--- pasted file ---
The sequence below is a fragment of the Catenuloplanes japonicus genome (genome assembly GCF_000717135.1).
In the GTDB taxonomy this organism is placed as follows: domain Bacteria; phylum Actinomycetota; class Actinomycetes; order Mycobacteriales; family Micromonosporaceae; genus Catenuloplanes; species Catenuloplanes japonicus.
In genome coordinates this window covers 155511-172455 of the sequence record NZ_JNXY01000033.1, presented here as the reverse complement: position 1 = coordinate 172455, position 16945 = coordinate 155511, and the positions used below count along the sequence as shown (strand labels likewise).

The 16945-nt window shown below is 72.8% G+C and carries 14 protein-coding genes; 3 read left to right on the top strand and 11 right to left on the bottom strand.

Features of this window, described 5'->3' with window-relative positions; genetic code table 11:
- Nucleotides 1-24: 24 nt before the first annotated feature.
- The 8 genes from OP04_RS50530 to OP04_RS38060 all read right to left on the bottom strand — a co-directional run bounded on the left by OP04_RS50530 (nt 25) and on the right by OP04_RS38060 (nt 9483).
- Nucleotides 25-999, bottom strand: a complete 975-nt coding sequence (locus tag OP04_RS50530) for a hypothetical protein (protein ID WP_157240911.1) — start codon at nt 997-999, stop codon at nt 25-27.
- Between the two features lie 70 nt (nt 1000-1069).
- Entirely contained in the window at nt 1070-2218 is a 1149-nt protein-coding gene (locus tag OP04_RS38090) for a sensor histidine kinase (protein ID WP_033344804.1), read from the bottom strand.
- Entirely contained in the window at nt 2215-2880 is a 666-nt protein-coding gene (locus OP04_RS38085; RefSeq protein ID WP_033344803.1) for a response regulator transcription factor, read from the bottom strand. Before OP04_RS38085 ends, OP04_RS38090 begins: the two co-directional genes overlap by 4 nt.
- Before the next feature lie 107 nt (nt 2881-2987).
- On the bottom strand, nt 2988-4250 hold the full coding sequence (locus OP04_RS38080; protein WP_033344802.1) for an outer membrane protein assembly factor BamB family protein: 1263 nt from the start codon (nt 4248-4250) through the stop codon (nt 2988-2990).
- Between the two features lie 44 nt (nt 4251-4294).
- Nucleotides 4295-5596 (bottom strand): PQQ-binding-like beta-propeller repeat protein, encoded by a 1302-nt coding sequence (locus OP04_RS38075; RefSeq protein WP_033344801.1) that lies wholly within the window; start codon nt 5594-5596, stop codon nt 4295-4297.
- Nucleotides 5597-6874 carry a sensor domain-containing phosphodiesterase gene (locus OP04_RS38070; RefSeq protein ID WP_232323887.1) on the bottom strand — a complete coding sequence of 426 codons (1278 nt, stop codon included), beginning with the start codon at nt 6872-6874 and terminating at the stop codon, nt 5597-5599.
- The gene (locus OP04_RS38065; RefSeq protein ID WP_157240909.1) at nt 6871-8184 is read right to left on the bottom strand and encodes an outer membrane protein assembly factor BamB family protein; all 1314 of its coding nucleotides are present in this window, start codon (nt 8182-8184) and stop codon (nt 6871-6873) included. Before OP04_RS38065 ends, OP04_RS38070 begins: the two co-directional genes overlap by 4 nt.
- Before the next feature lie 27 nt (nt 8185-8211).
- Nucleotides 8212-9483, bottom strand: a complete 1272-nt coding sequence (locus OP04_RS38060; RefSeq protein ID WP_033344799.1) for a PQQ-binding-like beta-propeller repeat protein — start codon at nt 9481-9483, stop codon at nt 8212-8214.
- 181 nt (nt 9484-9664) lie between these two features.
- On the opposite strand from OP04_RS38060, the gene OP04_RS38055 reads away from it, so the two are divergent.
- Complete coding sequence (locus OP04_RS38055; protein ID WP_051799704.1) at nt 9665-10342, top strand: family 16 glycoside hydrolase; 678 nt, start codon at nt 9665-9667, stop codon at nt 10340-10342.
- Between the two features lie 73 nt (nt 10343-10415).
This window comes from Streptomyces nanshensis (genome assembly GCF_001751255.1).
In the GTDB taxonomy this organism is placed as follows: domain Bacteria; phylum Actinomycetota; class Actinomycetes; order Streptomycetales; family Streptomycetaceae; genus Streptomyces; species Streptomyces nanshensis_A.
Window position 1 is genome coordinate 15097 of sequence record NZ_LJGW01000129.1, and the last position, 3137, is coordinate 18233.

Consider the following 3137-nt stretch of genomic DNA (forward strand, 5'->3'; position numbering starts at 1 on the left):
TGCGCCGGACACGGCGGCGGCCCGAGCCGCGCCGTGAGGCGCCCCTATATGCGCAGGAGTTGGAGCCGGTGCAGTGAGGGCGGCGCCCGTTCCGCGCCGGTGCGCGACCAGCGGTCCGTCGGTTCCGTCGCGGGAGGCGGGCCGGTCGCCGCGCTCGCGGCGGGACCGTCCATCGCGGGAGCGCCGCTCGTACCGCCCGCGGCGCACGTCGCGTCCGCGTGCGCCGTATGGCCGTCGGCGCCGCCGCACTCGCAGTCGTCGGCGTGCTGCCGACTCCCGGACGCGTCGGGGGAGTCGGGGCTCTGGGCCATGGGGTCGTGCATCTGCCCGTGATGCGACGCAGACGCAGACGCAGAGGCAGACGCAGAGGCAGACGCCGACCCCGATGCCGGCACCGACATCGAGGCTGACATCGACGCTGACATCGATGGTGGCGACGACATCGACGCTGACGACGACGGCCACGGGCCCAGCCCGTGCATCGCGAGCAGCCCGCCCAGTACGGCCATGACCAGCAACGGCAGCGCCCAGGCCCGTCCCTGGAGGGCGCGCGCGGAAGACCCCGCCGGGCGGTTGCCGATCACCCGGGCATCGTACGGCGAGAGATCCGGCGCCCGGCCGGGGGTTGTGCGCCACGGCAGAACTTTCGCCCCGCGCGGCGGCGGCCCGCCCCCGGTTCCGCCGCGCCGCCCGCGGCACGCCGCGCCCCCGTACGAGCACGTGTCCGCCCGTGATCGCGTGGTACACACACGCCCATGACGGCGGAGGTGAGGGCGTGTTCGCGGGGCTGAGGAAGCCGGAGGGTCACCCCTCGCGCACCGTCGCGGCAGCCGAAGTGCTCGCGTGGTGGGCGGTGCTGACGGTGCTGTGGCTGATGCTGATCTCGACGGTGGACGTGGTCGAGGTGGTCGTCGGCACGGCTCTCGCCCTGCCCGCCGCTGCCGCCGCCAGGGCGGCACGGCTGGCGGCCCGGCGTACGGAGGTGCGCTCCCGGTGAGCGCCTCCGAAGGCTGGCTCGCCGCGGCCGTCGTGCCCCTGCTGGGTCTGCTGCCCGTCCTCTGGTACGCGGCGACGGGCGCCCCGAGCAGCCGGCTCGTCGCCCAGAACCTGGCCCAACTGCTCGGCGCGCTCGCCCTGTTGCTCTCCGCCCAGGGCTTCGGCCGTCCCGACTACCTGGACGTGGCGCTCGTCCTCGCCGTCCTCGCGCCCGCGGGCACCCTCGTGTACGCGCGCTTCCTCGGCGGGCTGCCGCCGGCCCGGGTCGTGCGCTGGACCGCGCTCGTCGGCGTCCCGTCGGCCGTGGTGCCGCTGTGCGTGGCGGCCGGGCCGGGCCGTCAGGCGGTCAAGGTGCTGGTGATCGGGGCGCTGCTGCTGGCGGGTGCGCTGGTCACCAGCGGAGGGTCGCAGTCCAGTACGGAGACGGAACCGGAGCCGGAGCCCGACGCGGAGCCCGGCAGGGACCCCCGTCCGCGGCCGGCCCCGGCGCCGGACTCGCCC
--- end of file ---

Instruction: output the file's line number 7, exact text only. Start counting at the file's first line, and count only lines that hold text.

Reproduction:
- The 8 genes from OP04_RS50530 to OP04_RS38060 all read right to left on the bottom strand — a co-directional run bounded on the left by OP04_RS50530 (nt 25) and on the right by OP04_RS38060 (nt 9483).